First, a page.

A wave of arsons has swept the Jewish state, but there is hope amid the flames. Israel is engulfed in flames. In the last week, over 1,000 homes have been damaged or destroyed nationwide, 60,000 residents have been evacuated, over 200 people have suffered injuries, and more than 30,000 acres have burned countrywide in a series of fires near highly populated areas. From the forests in the Jerusalem hills to the Jordan River Valley to the Negev Desert to the eucalyptus groves along the coastal plain to the wooded canyons of Haifa to the highlands of the West Bank, the flare-ups have spanned more than a hundred miles across nearly every region of this small country. Negligence apparently sparked some of the blazes, and the unseasonably hot, dry, windy November weather fanned the flames, making it difficult for firefighters to control their spread.
But many of the fires are believed to have been intentionally set by Palestinian terrorists seeking to harm Israelis any way they can. Some perpetrators were caught red-handed, while others were traced back to smoldering tires and remnants of Molotov cocktails found near some blazes. As if suicide attacks, rocket firings, bus bombings, mass shootings, and stabbing campaigns weren’t murderous enough, die-hard militants have now added arson to their arsenal. Meanwhile, the inevitable #israelisburning hashtag trended on Twitter throughout the Arab world, with most of the accompanying anti-Semitic filth far too gruesome and dehumanizing to link to, let alone reproduce. Just as inevitably, some on the Israeli left sought to explain away those Palestinian arsonists who set fire to Israeli towns built on or near lands abandoned by Arabs during Israel’s 1948 War of Independence, while on the extreme right, some Israeli Jews cast wider-than-necessary aspersions on their Arab neighbors.
But a glimmer of hope emerged from the fires, as well. First, as it always does, Israeli civil society rose to the occasion, assembling care packages, clothes, supplies, food, and toys for those whose homes were burned. Others volunteered to patrol forests and alert authorities to suspicious activities. Second, a wide variety of countries — including the U.S., Russia, Greece, Italy, and Turkey — have provided assistance in the form of planes, helicopters, equipment, and firefighters. Even Israel’s Arab neighbors sent help, including Jordan, Egypt, and the Palestinian Authority, which dispatched more than 40 firefighters and several trucks to douse the flames. Prime Minister Benjamin Netanyahu thanked Mahmoud Abbas, his Palestinian counterpart.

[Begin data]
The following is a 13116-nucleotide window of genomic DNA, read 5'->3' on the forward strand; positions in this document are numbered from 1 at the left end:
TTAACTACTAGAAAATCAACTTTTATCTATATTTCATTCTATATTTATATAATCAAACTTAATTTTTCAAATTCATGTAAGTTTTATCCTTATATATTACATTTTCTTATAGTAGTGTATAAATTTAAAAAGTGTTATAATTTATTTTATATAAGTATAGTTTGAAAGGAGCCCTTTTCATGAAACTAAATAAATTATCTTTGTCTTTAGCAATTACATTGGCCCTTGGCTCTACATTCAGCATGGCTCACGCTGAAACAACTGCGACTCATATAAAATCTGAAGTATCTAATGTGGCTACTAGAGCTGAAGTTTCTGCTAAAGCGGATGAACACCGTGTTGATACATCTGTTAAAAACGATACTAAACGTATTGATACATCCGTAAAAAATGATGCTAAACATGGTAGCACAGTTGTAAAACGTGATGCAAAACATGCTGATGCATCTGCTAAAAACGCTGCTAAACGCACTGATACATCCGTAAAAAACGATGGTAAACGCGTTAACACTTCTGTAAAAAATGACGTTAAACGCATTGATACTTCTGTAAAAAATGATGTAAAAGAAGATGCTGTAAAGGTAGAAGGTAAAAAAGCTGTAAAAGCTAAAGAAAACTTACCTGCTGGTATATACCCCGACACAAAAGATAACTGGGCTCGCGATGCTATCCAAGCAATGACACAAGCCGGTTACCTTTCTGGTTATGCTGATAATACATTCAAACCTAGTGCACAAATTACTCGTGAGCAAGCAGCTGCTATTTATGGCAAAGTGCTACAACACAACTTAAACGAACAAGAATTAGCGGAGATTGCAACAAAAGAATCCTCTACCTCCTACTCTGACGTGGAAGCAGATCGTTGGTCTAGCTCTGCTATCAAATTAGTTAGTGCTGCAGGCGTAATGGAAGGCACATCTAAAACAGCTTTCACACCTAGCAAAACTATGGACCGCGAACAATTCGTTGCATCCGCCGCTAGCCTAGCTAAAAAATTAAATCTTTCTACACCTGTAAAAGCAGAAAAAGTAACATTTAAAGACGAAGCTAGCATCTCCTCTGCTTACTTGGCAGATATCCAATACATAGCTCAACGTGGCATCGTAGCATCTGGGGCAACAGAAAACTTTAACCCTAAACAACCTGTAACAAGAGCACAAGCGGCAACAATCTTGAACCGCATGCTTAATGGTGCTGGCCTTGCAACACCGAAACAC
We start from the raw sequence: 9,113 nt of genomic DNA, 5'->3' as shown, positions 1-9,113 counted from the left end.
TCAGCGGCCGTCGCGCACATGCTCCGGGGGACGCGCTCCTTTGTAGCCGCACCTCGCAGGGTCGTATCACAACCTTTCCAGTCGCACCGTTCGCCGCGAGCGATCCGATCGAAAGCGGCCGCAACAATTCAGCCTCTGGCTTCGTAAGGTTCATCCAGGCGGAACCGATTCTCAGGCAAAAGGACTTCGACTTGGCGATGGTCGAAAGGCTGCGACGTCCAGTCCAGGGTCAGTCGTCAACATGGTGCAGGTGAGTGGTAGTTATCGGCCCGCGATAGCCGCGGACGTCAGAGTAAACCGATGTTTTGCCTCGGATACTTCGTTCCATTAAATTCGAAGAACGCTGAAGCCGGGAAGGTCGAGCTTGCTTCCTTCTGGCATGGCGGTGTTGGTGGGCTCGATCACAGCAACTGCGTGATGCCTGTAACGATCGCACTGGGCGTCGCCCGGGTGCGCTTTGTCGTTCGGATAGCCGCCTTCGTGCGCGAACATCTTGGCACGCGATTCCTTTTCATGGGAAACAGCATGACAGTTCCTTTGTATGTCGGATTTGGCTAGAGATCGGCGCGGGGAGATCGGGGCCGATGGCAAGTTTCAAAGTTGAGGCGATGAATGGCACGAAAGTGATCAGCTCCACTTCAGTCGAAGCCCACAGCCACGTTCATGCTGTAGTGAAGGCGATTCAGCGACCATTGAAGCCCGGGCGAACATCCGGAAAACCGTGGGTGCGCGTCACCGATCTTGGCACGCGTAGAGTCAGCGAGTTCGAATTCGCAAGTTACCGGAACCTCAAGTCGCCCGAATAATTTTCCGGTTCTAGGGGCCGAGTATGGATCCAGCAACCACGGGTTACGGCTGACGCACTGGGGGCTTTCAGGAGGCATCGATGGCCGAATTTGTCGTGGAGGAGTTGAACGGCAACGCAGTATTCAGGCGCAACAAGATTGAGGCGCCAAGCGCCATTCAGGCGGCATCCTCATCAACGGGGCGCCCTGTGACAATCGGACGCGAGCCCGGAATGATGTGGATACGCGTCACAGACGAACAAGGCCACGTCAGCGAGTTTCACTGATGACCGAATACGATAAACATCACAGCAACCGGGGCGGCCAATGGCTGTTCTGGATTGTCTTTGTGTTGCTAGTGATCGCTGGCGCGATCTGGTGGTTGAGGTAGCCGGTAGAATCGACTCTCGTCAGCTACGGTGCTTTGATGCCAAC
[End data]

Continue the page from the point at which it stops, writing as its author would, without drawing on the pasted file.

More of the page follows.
Israel’s parliamentary opposition leader praised Palestinian firefighters who “stood shoulder to shoulder with our firefighters, risking their lives to assist,” and the Palestinians responded in kind. More Israel ‘There He Goes Again’ — Jimmy Carter Blames Israel One More Time Is Obama Preparing a Parting Shot at Israel? Disappearing the Jewish Connection to the Temple Mount Third, Arab towns, mosques, and support centers opened their doors to Jews, Christians, and Muslims. In a statement, the Islamic Movement of Israel established a “situation room” in Kafr Qassem, saying: “In all of the Arab communities the hosting is for citizens, Arabs, Christians, and Jews, without differentiation. Dozens of families from the Arab population are prepared to host families harmed by the fires in Haifa and the country, Jews and Arabs alike.”
In a country where Arabs and Jews live cheek-by-jowl, both natural and man-made disasters tend to affect both groups, if not always equally. In the words of Ayman Odeh, the sometimes controversial leader of the Arab bloc in Israel’s Knesset, “this is a thing that hurts us all; this is not about Arabs versus Jews. Whoever did this is the enemy of us all.” Of course, the fires also aroused tensions, and the goodwill the common suffering engendered may well prove short-lived. Yet it’s exactly that hope for a calmer, friendlier future, however faint it may be, that buoys Israeli spirits in tough times. Israel may be endangered, but it remains optimistic that better days are ahead. — Michael M. Rosen is an attorney and writer living in Israel.